Getting Out of Debt With A Proven Mindset Shift

Deliberating about getting out of debt

Debt is a frightening topic for many people. It can make you feel overwhelmed, helpless, and even hopeless. But it’s important to remember that you are in control of your financial future. Getting out of debt is possible, and it starts with self-reflection. 

A Scarcity Mindset Keeps You In Debt 

It’s easy to feel defeated when you’re buried under a mountain of bills and can’t see any way out. In fact, you may even find yourself feeling spiteful about your financial stress

Some people become obsessed with focusing on the things they can’t have. As a result, they spend more money than they can afford to make themselves feel better. Experts refer to this as emotional spending. 

Emotional spending can result when you have a scarcity mindset. A scarcity mindset causes you to hyperfocus on the things you lack rather than what you have. 

The first step to getting out of debt is challenging the scarcity mindset. This involves training your brain to focus on gratitude and abundance. 

An Abundance Mindset Can Help 

Adopting an abundance mindset will rewire your brain to see your limitless potential. In addition, it will help you feel more appreciation for what you already have. Studies suggest mindful gratitude increases feelings of happiness and lowers feelings of stress. 

You can build your gratitude practice through gratitude journaling and meditation. For example, you could write down three financial successes at the end of each day. You could also jot down the people and experiences that inspire gratitude. There are many opportunities for joy in our lives that don’t cost money. 

Findings from one Northeastern University publication show that gratitude increases self-regulation. In particular, gratitude helps with wise economic decision-making. For example, when you’re thankful, you’re more likely to save money for more significant gains (like paying off debt). You’re also less likely to rationalize spending to self-soothe. 

Once you’ve adjusted your outlook, you can start chipping away at your debt.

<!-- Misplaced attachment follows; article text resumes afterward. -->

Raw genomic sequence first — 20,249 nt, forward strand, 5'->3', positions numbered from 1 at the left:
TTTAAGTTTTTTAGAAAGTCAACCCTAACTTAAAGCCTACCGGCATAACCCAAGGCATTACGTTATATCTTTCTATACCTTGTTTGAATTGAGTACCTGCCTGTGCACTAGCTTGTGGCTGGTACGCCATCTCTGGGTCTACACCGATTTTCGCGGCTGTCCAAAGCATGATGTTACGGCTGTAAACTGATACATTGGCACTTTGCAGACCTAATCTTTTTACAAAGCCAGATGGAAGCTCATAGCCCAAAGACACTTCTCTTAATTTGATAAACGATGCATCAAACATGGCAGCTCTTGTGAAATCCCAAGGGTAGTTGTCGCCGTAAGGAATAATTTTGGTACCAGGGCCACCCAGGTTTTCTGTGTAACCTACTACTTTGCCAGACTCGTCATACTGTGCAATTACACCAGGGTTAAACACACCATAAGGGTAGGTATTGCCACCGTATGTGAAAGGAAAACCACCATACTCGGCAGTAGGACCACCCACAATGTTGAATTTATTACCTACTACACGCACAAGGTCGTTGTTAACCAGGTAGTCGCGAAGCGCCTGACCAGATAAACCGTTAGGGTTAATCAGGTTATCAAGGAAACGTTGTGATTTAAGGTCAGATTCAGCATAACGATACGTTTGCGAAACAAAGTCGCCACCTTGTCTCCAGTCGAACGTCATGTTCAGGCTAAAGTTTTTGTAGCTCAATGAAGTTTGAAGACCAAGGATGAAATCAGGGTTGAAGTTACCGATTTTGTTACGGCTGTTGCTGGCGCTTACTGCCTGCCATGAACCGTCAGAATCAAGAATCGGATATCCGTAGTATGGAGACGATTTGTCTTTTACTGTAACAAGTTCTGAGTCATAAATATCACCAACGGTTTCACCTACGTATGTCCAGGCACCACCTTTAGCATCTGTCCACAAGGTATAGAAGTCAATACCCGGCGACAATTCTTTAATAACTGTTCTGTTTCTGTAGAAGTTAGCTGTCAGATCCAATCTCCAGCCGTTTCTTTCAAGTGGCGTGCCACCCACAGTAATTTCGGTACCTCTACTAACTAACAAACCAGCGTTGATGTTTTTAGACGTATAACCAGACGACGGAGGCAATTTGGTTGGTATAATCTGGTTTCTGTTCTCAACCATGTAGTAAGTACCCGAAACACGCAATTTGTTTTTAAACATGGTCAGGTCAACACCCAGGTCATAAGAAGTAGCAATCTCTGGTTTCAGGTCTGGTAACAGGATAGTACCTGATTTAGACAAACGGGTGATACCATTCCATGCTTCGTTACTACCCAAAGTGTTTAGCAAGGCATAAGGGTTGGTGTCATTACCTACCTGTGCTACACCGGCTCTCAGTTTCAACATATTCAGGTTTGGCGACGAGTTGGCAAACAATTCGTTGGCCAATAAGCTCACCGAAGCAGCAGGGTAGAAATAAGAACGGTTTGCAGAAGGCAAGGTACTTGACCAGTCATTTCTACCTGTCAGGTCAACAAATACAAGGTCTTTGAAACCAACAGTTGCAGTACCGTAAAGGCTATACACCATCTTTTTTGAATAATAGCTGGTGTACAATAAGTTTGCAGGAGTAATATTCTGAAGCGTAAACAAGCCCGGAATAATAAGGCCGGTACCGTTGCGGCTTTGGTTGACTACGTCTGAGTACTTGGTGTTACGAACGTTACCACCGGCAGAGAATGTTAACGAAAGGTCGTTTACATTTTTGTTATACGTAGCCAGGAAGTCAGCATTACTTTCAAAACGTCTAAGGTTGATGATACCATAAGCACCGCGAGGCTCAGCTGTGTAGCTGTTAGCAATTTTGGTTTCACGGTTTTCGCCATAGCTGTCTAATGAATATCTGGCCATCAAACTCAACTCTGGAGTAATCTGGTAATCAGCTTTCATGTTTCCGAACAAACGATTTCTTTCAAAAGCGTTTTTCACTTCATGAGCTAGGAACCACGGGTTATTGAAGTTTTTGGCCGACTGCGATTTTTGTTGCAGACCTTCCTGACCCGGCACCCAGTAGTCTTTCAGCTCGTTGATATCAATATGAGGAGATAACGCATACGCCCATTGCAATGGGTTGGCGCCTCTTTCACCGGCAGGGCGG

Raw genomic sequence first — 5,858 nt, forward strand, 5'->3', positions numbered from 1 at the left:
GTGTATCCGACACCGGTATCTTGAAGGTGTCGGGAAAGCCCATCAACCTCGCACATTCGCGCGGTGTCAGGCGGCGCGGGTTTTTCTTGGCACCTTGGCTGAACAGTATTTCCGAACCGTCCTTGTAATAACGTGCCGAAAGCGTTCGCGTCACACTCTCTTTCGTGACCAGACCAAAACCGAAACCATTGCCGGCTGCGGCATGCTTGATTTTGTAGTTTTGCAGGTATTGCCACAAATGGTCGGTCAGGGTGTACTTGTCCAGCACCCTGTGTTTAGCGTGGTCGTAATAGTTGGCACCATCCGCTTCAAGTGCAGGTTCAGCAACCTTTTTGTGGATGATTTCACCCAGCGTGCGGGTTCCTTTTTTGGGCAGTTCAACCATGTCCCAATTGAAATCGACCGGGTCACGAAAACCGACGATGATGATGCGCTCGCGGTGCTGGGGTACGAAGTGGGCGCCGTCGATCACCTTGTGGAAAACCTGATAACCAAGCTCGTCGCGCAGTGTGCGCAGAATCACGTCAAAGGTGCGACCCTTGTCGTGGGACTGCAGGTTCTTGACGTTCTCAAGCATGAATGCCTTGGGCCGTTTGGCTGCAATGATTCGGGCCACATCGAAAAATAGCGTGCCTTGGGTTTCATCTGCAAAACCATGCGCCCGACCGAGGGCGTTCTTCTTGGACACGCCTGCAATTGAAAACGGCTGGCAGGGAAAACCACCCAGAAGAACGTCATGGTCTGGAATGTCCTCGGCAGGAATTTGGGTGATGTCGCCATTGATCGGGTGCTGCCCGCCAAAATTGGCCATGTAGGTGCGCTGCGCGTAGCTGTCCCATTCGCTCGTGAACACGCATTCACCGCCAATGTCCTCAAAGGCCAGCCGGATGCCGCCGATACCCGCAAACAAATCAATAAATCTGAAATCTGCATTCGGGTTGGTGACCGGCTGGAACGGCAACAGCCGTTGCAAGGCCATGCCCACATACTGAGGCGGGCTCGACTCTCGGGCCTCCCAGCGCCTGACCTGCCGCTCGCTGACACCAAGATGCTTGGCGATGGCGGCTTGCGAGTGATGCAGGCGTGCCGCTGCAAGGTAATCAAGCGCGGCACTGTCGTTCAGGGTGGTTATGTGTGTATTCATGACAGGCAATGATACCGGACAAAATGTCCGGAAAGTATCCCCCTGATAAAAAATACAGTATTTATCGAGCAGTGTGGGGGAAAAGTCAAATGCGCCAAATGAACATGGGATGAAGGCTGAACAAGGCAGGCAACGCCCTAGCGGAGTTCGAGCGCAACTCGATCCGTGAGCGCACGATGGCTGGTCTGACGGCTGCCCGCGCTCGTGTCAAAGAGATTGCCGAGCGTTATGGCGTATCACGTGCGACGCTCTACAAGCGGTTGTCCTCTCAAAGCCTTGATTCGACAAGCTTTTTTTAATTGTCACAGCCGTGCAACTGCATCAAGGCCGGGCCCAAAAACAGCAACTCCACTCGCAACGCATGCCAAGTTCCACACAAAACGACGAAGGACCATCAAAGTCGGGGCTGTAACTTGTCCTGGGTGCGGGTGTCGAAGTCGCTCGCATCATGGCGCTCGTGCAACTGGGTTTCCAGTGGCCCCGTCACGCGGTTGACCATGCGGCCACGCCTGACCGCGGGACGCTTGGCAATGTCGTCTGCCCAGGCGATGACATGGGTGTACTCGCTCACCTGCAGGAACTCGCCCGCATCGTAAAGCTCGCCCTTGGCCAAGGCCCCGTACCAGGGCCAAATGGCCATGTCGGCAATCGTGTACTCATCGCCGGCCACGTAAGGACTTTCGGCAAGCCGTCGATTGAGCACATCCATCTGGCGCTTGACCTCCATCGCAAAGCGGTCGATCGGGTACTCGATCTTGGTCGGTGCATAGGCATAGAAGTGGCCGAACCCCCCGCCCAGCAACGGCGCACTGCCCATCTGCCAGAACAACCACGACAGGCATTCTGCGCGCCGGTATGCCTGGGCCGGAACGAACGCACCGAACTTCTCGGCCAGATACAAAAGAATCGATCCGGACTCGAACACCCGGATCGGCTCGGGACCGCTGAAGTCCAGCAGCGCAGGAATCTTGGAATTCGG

Best Methods For Getting Out of Debt 

The best way to get out of debt is by following a plan. The most effective strategies are realistic, achievable, and easy to stick with over time. Unfortunately, there’s no “one size fits all” plan for getting out of debt – but if you’re willing to put in the work, you’ll find success.

There are two common methods for paying down debt: the snowball method and the avalanche method. With both approaches, you focus on making extra payments for one of your loans while keeping the minimum payments on all other debt. This is crucial to avoid falling further behind in the cycle of debt.

The Snowball Method

The snowball method starts by paying off the smallest debt first. Then, once that’s done, use what you were paying towards that debt and add it to the payment for your next smallest debt. This can give you quick wins and help you get momentum as you work towards getting rid of your debts altogether. 

For example, let’s say you have a medical debt of $200, a car loan of $11,000, and a student loan of $50,000. You would focus on paying them off in ascending order. 

The Avalanche Method 

The avalanche method, also known as the stack method, is very similar to the snowball method. But rather than focusing on the smallest debt first, you focus on the debt with the highest interest rate. This will save you more money in the long run. But, it can also be more challenging if the highest interest loan is also the one with the largest balance.

In the scenario above, you would likely focus on paying off a student loan first. These tend to have high compounding interest rates. 

By following any of these methods, you’ll be well on your way to getting out of debt. It may not be easy, but anyone can do it with a little bit of hard work and determination. 

Your investment in yourself is the most important investment you’ll ever make. Paying off your debts is a significant first step towards that investment. 

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